Nothing can be more illustrative of the above observation than a set of compositions collectively referred to as the “panchabhuta linga kritis.”
What are the pancha bhutas(five elements)?
All of life can be explained as constituted of the five elements of space, air, fire, water and earth—known in various Indian languages as akasham, vayu, agni, jalam, and prithvi respectively.
This model applies to human beings as well as any form of creation. We human beings are nurtured by fire that regulates our body temperatures; two thirds of our bodies are nothing but water; the air we breathe is the prana of existence; our material is nothing but the earth; and above all—much “space” or “nothingness” pervades our bodies.
Deep in South India, Shiva is worshipped in the form of each of these elements. Chidambaram is one of India’s most venerated Shiva temples and is the seat of Akasha lingam where Shiva is worshipped both as the cosmic dancer and as the embodiment of Space. A mysterious draft of air is said to aerate Srikalahasti temple located near Tirupati.
Tiruvannamalai, an ancient center of Saivite worship regards the Arunachala or the red hill as the column of fire whose limits could not be traced by Vishnu and Brahma. A perennial water spring flows through the Shivalingam in the sanctum at the Jambunatha temple in Jambukesvaram near Tiruchirappalli. An anthill symbolizing a Prithvi lingam or earth phallus, adorns the sacred sanctum of the Ekamresvara temple in Kanchipuram.
Each of the above temples is a time-honored shrine of worship. Each of these temples were reverentially addressed by the sacred Tamil poetry written by the nayanmars of the 1st millennium. Every one of the above temples can be described as vast temple complexes—rich in architecture, sculpture and hoary festival traditions. Needless to say, each of these is visited by thousands of devotees and pilgrims throughout the year.
While today’s network of roads and taxis make commute to Chidambaram nothing more than a four hour ride from Chennai, travel during Dikshitar’s time must have been intimidating.
Yet Muthuswami Dikshitar (1775—1835) traveled to each of these shrines, perhaps on foot or on bullock cart.
His visit to these temples is not marked by photo-ops or portraits, but compositions that he created that serve as brilliant testimonials to his musical and lyrical skills and his scholarship.
Dikshitar visited Chidambaram on his way from Manali near Chennai to his birthplace Tiruvarur. The song “ananda natana prakasam” in praise of Shiva in a 7 beat cycle is set to the Raga Kedaram and is a description of Shiva the cosmic dancer. He also invokes Shiva’s consort Shivakami in this composition.
The Sri Kalahasti temple, which is shadowed by Tirupati/Tirumala was visited by Dikshitar during his stay at Manali soon after his return from Kashi. This composition is in the folk Raga Huseni or Ushani, probably signifying the folk origins of the Kannappa Nayanar story of a hunter worshipping Shiva at Kalahasti and attaining spiritual liberation.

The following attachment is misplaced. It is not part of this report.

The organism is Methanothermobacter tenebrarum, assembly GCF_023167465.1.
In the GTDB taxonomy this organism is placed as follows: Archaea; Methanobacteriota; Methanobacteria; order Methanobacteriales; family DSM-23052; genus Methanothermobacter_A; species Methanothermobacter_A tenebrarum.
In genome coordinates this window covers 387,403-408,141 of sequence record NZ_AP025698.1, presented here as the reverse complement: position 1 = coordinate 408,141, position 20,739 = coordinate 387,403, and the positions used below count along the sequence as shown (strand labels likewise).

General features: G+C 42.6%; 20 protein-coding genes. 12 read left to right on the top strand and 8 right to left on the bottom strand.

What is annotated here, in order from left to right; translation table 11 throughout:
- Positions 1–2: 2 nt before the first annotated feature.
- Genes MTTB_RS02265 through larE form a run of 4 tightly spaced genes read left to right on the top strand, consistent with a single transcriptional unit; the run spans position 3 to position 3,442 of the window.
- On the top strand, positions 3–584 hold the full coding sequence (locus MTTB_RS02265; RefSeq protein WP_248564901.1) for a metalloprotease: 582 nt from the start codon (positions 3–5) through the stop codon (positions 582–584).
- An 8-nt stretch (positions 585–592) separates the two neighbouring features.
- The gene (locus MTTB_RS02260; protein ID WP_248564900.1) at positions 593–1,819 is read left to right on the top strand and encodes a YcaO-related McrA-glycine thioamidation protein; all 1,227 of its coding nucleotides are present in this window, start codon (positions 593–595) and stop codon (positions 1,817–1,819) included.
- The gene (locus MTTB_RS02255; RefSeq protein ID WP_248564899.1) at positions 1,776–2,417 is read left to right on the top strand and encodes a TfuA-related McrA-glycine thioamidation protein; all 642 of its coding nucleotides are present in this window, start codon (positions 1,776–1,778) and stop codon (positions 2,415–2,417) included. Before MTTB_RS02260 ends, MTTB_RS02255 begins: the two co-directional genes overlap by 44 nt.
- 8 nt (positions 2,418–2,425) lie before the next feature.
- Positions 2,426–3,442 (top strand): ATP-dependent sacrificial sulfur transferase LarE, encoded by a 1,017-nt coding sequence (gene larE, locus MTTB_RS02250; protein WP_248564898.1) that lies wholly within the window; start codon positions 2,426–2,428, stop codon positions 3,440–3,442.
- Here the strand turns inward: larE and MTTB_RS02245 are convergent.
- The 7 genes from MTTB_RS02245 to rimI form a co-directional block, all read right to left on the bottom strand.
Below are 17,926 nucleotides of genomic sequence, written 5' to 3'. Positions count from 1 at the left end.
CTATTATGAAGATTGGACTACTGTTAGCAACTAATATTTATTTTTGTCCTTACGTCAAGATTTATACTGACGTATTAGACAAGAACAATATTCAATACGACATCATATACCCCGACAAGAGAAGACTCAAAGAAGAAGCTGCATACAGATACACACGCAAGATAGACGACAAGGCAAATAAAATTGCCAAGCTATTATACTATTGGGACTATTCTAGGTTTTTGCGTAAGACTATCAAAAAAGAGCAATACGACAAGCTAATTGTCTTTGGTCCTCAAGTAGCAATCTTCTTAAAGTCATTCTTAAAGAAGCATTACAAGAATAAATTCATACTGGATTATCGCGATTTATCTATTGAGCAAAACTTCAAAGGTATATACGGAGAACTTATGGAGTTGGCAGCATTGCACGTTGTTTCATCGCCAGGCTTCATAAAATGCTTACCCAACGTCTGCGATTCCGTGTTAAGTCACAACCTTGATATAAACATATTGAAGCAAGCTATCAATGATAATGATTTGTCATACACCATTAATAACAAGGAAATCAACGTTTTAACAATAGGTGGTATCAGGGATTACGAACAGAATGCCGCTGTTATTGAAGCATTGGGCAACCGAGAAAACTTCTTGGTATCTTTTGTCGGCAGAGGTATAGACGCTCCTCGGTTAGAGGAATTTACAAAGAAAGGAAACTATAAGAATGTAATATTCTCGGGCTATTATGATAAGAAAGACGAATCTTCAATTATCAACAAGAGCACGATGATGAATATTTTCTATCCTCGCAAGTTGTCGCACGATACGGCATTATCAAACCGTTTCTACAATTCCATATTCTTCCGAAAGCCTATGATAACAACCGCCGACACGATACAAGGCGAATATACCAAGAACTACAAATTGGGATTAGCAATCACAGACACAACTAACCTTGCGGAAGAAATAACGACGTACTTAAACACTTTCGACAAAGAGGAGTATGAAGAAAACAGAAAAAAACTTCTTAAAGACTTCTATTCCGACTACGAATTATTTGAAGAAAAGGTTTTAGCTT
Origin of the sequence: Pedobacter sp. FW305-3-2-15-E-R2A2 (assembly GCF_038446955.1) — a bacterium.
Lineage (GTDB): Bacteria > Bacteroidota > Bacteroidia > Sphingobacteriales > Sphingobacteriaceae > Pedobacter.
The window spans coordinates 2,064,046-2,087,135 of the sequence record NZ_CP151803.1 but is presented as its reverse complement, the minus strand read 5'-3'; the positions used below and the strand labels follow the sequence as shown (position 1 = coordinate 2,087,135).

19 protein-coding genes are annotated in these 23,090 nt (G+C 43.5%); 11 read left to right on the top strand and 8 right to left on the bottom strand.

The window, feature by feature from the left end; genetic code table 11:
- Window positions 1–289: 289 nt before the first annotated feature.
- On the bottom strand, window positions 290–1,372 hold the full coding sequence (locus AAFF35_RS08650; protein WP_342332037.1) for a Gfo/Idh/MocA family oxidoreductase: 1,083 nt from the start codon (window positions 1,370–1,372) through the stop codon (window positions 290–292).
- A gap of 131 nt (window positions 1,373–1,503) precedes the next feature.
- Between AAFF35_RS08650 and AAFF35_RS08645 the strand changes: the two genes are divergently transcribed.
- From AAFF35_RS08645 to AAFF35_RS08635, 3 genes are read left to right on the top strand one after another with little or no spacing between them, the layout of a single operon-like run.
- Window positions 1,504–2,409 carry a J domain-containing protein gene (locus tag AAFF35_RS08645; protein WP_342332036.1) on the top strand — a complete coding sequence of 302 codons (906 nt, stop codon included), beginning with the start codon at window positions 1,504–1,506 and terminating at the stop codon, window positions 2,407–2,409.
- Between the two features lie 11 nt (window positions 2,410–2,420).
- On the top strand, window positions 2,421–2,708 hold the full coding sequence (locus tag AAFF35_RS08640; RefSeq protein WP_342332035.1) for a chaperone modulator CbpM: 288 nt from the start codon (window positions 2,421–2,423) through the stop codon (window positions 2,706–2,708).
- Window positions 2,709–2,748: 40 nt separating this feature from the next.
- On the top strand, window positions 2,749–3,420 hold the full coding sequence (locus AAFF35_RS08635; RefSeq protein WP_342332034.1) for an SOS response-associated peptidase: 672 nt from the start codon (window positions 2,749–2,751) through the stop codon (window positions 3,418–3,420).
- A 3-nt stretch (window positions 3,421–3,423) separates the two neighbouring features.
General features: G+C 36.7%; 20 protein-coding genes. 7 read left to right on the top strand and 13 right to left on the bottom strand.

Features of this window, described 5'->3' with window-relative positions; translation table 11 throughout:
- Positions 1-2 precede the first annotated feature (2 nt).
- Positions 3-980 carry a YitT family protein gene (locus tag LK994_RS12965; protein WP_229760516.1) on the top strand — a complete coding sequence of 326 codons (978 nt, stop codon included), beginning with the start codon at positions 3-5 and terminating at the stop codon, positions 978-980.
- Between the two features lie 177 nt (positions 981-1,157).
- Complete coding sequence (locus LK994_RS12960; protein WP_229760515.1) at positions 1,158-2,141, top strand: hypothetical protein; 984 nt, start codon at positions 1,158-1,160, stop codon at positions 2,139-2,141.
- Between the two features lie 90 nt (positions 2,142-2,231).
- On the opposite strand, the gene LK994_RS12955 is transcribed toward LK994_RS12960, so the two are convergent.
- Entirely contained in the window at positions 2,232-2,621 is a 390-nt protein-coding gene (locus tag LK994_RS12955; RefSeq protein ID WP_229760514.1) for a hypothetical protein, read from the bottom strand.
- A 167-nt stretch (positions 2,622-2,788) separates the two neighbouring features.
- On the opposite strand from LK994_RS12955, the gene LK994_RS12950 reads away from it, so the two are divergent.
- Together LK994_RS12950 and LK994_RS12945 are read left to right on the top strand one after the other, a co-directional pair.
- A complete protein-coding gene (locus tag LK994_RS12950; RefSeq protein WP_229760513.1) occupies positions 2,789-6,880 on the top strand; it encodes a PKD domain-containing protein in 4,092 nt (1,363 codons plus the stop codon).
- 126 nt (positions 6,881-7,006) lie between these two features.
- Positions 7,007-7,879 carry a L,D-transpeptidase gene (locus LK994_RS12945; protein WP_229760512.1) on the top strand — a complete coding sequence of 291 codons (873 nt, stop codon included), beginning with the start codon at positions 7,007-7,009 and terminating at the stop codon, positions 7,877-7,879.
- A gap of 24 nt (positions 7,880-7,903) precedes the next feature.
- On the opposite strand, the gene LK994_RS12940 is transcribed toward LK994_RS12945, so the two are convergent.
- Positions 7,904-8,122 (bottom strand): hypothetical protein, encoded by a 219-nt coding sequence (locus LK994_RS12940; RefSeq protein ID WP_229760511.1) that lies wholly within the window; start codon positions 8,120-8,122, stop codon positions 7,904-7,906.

Dikshitar sings praises of Tiruvannamalai using the kriti “Arunachala Natham” in the raga Saranga. The second syllable in most of the words occurring in this kriti (arunachala, smarami, aravindam) is “ra” signifying the element fire. The composition is set to the majestic 6 (12) beat cycle in the raga. In this composition Dikshitar states “I always think of arunachala natha; thinking of his lotus feet confers spiritual liberation.” He describes Shiva as a “Tejo maya lingam whose effulgence exceeds the sun and as nothing other thanchidananda—a personification of infinity or sheer bliss.”
Dikshitar visited Tiruvanaikkaval temple on his way to Madurai from Tiruvarur. The composition “Jambupate” in the Raga Yamuna kalyani, the longest of the five kritis invokes the feeling of a majestic dhrupad in the 12 beat cycle. This composition contains references to several water bodies such as “Ambudi, Ganga, Kaveri, Yamuna.” Chronologically, this is the fifth and the last of this group of compositions and Dikshitar explicitly calls this out by referring to Shiva as the cause of the Universe, an embodiment of the five elements and by praying for a cognizance of the true bliss of our immortal existence.
Kanchipuram is located close to Chennai and Dikshitar spent two years of his life in this temple-town and his repertoire has a number of kritis and nottusvara sahityas dedicated to the temples. The most noteworthy of these compositions is the pancha bhuta linga kriti “chintaya ma kanda mula kandam.” He again describes Shiva as a form of bliss.
The five temples were patronized and expanded by different dynasties at various points in time. Yet there is remarkable similarity in their layout. Similarly, the five kritis of Dikshitar were written at different points in time during his life. Yet, there is a thread of continuity through them. All of them are three-part compositions with parallels in compositional approach. Together, they present Dikshitar’s vision of creating a set of kritis that would present a picture of the pancha bhuta model of life.
The five compositions are a treasured collection of kritis that succinctly describe five ancient temples and their traditions and also bring out the underlying philosophy of advaita where all there is, is sat chit ananda (eternal, bliss, consciousness).
Kanniks Kannikeswaran is an internationally renowned musician, composer and music educator, whose award winning research on the Indo-colonial music of Dikshitar is beginning to influence Indian music pedagogy. Kanniks is a pioneer of the Indian American choral movement. He teaches Indian classical music at the University of Cincinnati. www.kanniks.com